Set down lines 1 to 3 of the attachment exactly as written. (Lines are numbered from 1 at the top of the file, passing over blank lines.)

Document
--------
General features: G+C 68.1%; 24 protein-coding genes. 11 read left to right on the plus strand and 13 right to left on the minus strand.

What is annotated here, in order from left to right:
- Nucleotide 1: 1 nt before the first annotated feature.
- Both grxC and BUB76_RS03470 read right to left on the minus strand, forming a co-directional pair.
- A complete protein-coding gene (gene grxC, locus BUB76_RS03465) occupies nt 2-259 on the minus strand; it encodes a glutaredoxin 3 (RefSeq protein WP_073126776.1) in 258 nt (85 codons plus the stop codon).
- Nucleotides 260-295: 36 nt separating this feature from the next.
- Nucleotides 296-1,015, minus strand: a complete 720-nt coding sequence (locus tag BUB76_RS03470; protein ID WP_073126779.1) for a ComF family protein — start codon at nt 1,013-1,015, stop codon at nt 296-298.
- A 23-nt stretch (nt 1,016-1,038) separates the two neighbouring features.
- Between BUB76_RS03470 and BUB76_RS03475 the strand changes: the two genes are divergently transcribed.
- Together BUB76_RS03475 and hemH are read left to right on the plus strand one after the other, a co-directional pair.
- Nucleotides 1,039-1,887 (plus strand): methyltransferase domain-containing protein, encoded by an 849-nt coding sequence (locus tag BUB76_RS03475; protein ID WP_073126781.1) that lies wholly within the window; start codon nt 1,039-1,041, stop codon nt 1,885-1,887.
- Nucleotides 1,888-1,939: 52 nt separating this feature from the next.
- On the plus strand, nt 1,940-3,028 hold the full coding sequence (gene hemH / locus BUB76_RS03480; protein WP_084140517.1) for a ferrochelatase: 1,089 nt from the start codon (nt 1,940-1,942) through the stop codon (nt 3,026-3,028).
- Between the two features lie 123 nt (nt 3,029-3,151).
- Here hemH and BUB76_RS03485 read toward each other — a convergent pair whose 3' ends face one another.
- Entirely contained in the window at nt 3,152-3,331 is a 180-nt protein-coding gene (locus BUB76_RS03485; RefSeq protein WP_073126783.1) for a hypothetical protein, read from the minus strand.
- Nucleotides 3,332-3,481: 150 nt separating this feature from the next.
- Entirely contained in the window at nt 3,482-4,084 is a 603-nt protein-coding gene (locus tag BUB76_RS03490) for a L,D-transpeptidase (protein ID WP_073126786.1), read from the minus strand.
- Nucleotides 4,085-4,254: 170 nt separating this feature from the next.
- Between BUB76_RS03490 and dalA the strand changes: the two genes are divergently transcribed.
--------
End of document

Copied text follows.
General features: G+C 68.1%; 24 protein-coding genes. 11 read left to right on the plus strand and 13 right to left on the minus strand.

What is annotated here, in order from left to right:
- Nucleotide 1: 1 nt before the first annotated feature.